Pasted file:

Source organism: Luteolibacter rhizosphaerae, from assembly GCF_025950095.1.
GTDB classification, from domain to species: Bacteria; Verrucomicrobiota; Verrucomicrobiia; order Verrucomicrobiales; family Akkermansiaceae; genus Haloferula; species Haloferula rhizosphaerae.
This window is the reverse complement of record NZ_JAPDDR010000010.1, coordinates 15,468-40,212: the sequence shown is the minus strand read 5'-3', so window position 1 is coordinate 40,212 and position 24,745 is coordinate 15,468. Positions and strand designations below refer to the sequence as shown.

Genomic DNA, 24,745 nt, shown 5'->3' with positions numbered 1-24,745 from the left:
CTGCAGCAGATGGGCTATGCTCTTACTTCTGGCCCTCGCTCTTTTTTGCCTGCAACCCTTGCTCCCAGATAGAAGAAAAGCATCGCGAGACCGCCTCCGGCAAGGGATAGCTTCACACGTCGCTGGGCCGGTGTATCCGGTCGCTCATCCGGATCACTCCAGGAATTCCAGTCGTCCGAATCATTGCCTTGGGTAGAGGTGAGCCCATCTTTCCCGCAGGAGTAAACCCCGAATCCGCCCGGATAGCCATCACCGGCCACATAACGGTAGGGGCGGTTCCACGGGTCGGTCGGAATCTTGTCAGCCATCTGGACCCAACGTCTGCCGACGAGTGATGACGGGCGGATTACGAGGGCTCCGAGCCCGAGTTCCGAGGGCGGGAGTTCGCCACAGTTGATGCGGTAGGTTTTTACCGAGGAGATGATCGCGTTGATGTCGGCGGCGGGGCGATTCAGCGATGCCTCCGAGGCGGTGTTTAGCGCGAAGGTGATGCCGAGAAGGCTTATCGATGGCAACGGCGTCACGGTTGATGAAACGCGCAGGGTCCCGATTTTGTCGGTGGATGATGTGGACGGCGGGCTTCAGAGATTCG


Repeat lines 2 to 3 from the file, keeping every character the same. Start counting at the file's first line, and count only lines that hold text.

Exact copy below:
GTDB classification, from domain to species: Bacteria; Verrucomicrobiota; Verrucomicrobiia; order Verrucomicrobiales; family Akkermansiaceae; genus Haloferula; species Haloferula rhizosphaerae.
This window is the reverse complement of record NZ_JAPDDR010000010.1, coordinates 15,468-40,212: the sequence shown is the minus strand read 5'-3', so window position 1 is coordinate 40,212 and position 24,745 is coordinate 15,468. Positions and strand designations below refer to the sequence as shown.